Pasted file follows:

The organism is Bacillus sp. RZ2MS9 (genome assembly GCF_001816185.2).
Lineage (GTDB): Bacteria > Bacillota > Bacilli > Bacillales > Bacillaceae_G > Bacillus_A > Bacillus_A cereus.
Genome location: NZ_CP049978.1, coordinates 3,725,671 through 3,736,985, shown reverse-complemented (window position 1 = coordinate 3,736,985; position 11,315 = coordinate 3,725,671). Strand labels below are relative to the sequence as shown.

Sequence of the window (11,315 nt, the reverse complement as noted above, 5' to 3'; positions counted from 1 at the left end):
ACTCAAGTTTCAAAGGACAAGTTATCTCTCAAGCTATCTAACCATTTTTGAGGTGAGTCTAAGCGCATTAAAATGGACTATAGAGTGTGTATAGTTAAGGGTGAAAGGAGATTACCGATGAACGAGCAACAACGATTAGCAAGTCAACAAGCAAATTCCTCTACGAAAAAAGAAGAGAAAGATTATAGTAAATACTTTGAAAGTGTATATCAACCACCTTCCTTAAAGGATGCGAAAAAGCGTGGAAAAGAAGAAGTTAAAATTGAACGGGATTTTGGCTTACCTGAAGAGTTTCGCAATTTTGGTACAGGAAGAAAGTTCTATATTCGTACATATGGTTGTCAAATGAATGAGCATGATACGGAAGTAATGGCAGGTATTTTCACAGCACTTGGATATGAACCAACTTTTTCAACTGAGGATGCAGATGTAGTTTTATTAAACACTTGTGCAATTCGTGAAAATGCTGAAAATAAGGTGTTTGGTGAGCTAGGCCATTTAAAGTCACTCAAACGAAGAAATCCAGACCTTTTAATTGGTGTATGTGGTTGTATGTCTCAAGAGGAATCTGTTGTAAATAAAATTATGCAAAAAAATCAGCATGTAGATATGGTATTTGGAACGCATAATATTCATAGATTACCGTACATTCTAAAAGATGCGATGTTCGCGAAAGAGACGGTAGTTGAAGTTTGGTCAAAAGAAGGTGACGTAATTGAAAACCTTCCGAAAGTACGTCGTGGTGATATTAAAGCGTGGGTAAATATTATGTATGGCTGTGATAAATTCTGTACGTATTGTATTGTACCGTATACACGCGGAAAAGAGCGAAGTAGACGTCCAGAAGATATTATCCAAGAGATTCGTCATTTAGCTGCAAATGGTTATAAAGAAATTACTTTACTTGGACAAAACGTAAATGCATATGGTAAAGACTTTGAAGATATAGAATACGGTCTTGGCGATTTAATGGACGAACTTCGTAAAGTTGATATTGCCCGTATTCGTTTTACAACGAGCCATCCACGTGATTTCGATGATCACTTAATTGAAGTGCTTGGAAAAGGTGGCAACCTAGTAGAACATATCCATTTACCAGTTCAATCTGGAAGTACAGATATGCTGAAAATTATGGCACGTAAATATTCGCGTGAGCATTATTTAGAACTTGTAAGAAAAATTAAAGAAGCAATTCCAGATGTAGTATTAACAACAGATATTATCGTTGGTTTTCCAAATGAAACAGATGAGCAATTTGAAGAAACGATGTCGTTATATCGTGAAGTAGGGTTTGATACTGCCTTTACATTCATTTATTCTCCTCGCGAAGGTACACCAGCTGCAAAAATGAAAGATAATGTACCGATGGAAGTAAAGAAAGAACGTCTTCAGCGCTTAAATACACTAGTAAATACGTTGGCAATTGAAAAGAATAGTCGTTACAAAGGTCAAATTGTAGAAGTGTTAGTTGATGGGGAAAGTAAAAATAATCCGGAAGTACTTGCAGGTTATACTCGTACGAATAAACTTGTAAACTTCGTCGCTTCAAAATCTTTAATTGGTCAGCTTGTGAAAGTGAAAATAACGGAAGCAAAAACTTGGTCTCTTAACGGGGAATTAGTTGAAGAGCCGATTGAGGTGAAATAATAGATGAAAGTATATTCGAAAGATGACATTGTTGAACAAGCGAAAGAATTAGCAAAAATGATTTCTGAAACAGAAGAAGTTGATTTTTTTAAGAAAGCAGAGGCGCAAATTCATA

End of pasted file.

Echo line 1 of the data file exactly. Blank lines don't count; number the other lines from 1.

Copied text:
The organism is Bacillus sp. RZ2MS9 (genome assembly GCF_001816185.2).